Defendants argue that this case should be reassigned to White Plains because, in accordance with Rule 21, the claims arose in Westchester County at the Westchester County Jail and at least one party resides in Westchester. Defendants contend that proceeding with this case in White Plains would be more convenient for all parties. In response, Plaintiff argues that the cause of action first arose in the Bronx, where he was arrested and the decision to take him to the Westchester County Jail was made. As originally brought, with the U.S. Marshals Service as defendant, this case could have been assigned to either the Manhattan or the White Plains court house. The Court is not however, mandated to transfer this case to White Plains simply because Rule 21 is satisfied. The decision to reassign the case remains within the discretion of the court.

In opposing the reassignment, Plaintiff argues that commuting to White Plains via public transport from his residence in the Bronx would be inconvenient. Plaintiff contends that because of his physical limitations, his access to the Foley Square *417 courthouse is easier and more convenient than the White Plains courthouse. While Defendants assert that it would be more convenient for all parties if the case were transferred to White Plains, the circumstances of Plaintiff's physical limitations do not support such a conclusion.

In cases of district to district transfer, courts have considered physical disability and health concerns when deciding a motion for change of venue and have acknowledged the additional time, cost and inconvenience that would burden the party. See e.g. First City Federal Savings Bank v. Harold E. Register and Margaret A. Register, 677 F. Supp. 236, 237 (S.D.N.Y. 1988) (discussing the severe inconvenience to the wheelchair confined defendant who was undergoing cancer treatments if forced to travel to New York from Florida); Karrels v. Adolph Coors Company et al., 699 F. Supp. 172, 175 (N.D.Ill.1988) (acknowledging that transfer from an Illinois to Indiana court would be inconvenient to the plaintiff who is a quadriplegic confined to a wheelchair and requires daily medical care); Robert Chesler v. Trinity Industries, 1999 WL 498592 at *2 (N.D.Ill.1999) (denying the motion to transfer venue from Illinois to Nebraska because travel to the alternative forum would be extremely challenging and costly to the seriously injured and wheelchair-dependent plaintiff). In this case, although the distance between the two courthouses is not exceptional, and Plaintiff will be somewhat inconvenienced no matter which court is assigned, it appears that Plaintiff will be more inconvenienced if required to travel by public transportation to White Plains. The burden of travel on Plaintiff as a paraplegic permanently confined to a wheelchair outweighs the minimal inconvenience to the Westchester Defendants which may arise from court proceedings or possible trial in Manhattan. Moreover, there is no reason why the conduct of pretrial discovery cannot proceed in a manner, and at locations, convenient to all of the parties and witnesses involved in this litigation.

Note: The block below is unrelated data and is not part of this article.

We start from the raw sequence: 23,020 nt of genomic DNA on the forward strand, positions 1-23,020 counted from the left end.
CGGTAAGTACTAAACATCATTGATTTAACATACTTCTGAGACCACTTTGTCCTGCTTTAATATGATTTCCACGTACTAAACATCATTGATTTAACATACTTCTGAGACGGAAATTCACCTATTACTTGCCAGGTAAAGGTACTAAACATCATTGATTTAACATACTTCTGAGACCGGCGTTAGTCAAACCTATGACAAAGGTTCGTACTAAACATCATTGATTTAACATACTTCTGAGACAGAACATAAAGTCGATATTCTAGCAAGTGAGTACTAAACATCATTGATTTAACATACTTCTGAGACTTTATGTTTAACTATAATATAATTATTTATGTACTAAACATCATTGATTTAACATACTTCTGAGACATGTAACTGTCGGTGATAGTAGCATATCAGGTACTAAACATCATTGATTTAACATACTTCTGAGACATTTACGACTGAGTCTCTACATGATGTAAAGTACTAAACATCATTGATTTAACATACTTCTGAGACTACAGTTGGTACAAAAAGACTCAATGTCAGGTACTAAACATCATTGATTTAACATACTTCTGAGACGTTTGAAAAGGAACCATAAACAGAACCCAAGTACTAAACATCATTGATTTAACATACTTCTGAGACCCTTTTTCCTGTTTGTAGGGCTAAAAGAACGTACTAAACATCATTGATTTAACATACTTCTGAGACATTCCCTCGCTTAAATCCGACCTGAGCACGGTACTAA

Sound judicial administration also does not support a transfer. This court has already become familiar with the issues in this case. This court has addressed several pre-trial matters and dismissed the U.S. Marshals Service as a party in this action. There is no judicial efficiency in another court unfamiliar with this action to now begin anew in White Plains. Transferring this case at this stage of the proceedings would not serve the interests of justice.

Based upon the foregoing, Defendants' request to transfer this action to White Plains is denied.